4 June 2006, 11:00 PM

I got to sleep in until 9:00 today, when we woke up to go to Harajuku. Christine, Ryan, Aydin and I took the subway to Harajuku, where high school aged girls dress up in strange (punk) costumes and take pictures with tourists every Sunday. There were a few people there when we were, and we got our pictures taken, but apparently it really gets crazy later in the day. Then, we went to the Meiji Jingu shrine nearby where we met four Japanese college students who took us on a free tour so they could practice their English. The tour was very nice and the students were very interesting people. Afterwards, we walked down the main shopping street in Harajuku where there were many shops where these girls could buy their clothes. We all bought crepes at a vendor along this street and were very glad to have a significant amount of fruit for the first time in a week.

We then walked to Shibuya, a large shopping district in Tokyo. There were many, many upscale stores and shopping places. There is also a crosswalk that dwarfs the ones in Shinjuku with thousands of people crossing each time the signal turns green. We went into Tower Records and looked around a bit. I liked the Japanese instrumental music a lot and spent quite a bit of time listening to samples in the store. Most of the store, though, was foreign music. We left Shibuya and headed to Shinjuku where Christine bought a nice camera for cheaper than in Akihabara. We ate dinner at an Italian restaurant next to the camera store for really cheap (A fairly large plate of spaghetti was Y400). It was a sit-down place, but with a fast food vibe. All of the waiters carried around wireless handheld tablets that they took orders on and we found that really neat. There were also buttons at each of the seats that would alert the waiters to come to the tables. We had a very hard time finding the right subway back to the Sanuki Club in Shinjuku station, but we eventually found it and returned back. I spent time surfing the internet and practicing Hiragana, and now I'm ready for bed. It seems that I did not get any rest this weekend, though.

5 June 2006, 10:00 PM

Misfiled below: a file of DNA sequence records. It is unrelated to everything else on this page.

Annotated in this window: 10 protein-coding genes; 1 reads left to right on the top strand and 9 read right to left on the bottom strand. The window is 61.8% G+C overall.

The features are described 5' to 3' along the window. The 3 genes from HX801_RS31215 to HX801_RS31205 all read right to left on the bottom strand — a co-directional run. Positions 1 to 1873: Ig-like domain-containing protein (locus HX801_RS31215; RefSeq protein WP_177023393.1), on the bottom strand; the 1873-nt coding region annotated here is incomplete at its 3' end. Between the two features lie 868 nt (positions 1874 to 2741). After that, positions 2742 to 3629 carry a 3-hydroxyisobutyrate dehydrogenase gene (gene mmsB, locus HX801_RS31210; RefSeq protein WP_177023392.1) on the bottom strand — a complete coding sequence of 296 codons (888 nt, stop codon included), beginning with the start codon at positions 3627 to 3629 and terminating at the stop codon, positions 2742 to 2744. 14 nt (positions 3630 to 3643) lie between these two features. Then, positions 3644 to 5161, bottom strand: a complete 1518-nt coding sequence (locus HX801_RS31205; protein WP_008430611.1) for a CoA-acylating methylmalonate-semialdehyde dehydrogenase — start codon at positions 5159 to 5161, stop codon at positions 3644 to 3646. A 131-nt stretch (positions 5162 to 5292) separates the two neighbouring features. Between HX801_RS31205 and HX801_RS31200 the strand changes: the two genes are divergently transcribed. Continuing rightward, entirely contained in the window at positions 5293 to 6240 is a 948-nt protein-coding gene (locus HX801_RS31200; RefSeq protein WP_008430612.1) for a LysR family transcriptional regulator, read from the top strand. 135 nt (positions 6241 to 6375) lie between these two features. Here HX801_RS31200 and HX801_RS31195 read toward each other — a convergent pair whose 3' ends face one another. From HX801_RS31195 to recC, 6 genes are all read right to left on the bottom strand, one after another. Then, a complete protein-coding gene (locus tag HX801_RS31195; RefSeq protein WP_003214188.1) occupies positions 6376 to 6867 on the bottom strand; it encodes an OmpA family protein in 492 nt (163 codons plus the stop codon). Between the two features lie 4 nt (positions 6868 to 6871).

Today was a very relaxed day. Being Monday, we woke up very early again to go to language class at Tokyo Tech. Cheryl Matherly is gone now, and Sarah Phillips arrived in yesterday afternoon. Language class was mostly uneventful. I am learning hiragana fairly well, and we are starting to read things in hiragana instead of romaji. Also, the basic phrases are becoming more natural which is a very good thing. We still have a week and a half of language class to perfect our elementary vocabulary. After lunch, we attended Jonah's nanotechnology class and learned about various ways to create and remove materials on top of substrates. I took a nap after that, waking up around 6:00 for dinner. A few of us walked around Azabu-juban for a while looking for a ramen place that Baba, who works at the hotel, recommended without any luck. We eventually found a Korean barbecue place that was just excellent. They bring the meat and you cook it on a little charcoal grill at your table. I can't believe that these places haven't caught on in the states yet because the food was amazing. It was fairly cheap too, under Y1000 for a very filling meal. The head of the restaurant came to our table with a bottle filled with different colored marbles. He told us that if we flip it upside down and a white marble comes out first, we win a gift certificate worth half of our check tonight. Ryan turned the bottle over and two white marbles wound up in the cup! The chances of that happening had to be astronomically small. Being American, we started thinking that it might be rigged, but we watched several other people attempt the stunt without any luck at all. In the end, we won a Y3135 gift certificate that should make up most of a meal sometime next week. We were very happy with our luck. Now, I am sitting in the lobby of the Sanuki Club doing my homework and studying hiragana yet again and am about to go to bed.